With $453M in realized pay in 2021, Regeneron's Schleifer was biopharma's best-paid CEO: Stat

Pharma watchers often scrutinize executive pay packages at the time they are granted. But by the time an executive pockets the money, their actual pay numbers can end up being vastly different.

When it comes to total realized pay, Regeneron CEO Len Schleifer, M.D., Ph.D., took home $453 million in 2021, making him the highest-paid CEO in biopharma or healthcare in general, according to a new Stat analysis. Never in his 35 years as CEO of Regeneron has Schleifer received a paycheck that big in a single year at grant.

The jaw-dropping number is attributable to Regeneron’s share price gains. Typically, a large chunk of a biopharma CEO’s compensation is tied to the company’s stock, and its value can balloon if the share price grows over time.

In Schleifer’s case, the helmsman realized $446 million last year when he exercised certain option awards to acquire more than 920,000 Regeneron shares at a predetermined low price.

To put those numbers into perspective, Schleifer last year nabbed $6.47 million in pay without any stock awards. In 2020, though, Schleifer was the biopharma industry’s best-paid CEO with $135 million at grant value, including $130 million in stock awards. But those awards typically only live on paper at the time of grant, and the CEO only gains value from them by exercising or vesting option or stock awards down the line.

Stock awards aren’t necessarily a guarantee for additional realized gains. Take BridgeBio Pharma CEO Neil Kumar, Ph.D., who ranks third on Stat’s best-paid biopharma CEO list. Kumar realized $62 million from vesting stock awards of 1.09 million BridgeBio shares, bringing his total take-home pay last year to about $63 million.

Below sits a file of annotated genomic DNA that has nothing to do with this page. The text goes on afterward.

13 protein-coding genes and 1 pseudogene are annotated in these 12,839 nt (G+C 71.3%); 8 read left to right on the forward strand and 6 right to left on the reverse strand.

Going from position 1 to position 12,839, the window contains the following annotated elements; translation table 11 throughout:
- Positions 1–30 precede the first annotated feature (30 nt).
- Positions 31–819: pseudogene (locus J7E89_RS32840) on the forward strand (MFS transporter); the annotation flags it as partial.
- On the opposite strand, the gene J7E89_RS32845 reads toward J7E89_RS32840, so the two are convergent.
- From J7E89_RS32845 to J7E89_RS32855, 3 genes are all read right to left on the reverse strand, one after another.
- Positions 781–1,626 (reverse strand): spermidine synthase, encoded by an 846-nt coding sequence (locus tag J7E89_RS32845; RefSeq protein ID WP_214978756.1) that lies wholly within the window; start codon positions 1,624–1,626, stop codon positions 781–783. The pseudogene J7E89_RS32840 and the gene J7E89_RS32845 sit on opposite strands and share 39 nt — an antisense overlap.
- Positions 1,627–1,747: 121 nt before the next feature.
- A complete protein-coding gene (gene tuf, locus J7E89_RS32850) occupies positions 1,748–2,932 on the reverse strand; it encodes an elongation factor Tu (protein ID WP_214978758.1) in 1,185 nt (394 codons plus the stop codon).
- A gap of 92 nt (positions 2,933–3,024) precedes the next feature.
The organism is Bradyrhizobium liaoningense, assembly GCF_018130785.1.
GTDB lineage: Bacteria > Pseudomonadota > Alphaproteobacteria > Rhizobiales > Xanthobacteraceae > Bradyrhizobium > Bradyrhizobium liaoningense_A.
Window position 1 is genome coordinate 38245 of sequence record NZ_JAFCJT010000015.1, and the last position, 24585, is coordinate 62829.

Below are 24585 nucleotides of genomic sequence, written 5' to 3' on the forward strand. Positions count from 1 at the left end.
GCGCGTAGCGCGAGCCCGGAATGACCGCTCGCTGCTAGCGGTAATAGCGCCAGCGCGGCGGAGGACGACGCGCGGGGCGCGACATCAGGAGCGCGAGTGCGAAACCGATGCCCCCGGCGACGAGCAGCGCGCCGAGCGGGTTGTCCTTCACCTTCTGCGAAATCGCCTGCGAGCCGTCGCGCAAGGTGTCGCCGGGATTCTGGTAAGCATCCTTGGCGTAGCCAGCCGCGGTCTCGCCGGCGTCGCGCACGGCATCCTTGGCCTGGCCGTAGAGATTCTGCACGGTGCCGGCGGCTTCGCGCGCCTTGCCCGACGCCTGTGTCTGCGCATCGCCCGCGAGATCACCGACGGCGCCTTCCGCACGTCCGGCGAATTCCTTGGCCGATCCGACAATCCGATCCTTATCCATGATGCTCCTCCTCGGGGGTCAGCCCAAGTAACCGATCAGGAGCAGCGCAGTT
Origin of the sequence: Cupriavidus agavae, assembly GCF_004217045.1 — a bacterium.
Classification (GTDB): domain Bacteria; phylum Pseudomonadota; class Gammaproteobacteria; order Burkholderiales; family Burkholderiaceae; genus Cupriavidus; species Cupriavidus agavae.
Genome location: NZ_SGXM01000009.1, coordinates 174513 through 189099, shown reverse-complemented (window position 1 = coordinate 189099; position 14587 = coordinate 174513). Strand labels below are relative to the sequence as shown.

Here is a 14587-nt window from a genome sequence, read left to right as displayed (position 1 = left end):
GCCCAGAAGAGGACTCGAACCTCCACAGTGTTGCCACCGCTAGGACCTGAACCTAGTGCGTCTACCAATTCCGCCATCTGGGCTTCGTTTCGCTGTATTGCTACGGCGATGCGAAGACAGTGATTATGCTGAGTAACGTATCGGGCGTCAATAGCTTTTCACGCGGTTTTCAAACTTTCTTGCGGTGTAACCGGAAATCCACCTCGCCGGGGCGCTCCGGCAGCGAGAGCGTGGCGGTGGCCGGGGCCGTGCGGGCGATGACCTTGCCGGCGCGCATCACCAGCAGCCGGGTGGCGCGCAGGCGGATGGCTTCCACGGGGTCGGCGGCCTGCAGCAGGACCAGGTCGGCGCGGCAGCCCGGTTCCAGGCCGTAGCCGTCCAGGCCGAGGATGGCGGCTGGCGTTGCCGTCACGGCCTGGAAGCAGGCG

For 2021’s grant compensation, Kumar got nearly $26 million, including $25 million from stock and option awards. But as BridgeBio noted in a proxy filing, thanks to a sharp decline in the company’s stock price toward the end of 2021, all those long-term equity incentives were “underwater,” meaning Kumar can’t realize their value.

Back in December, BridgeBio’s acoramidis, a potential competitor to Pfizer’s blockbuster Vyndaqel franchise, surprisingly failed in a phase 3 trial in the heart disease of transthyretin amyloid cardiomyopathy. The news saw BridgeBio’s shares plunge from more than $40 per share to around $11.

Elsewhere, Horizon Therapeutics chief Tim Walbert raked in the second most realized pay among biopharma CEOs last year at $70 million, according to Stat. Still, that number pales in comparison to the nearly $174 million realized by Schleifer’s second hand, Regeneron President and Chief Scientific Officer George D. Yancopoulos, M.D., Ph.D.

The disgraced former Seagen CEO Clay Siegall, Ph.D., brought home just under $54 million last year, ranking fifth on Stat’s list. Intellia Therapeutics CEO John Leonard, M.D., who collected $54 million, landed in fourth place.

Eli Lilly CEO David Ricks came in after Siegall, with nearly $50 million in realized 2021 pay, thanks to nearly $46 million in gains from exercised or vested equity interests. That’s compared to $21.5 million in Ricks’ total compensation last year at grant.

AbbVie CEO Richard Gonzalez also made Stat’s top 10 list among biopharma captains by taking home $45 million. At grant value, Gonzalez’s pay was nearly $24 million, which made him the third best-compensated biopharma CEO in 2021 on Fierce Pharma’s list.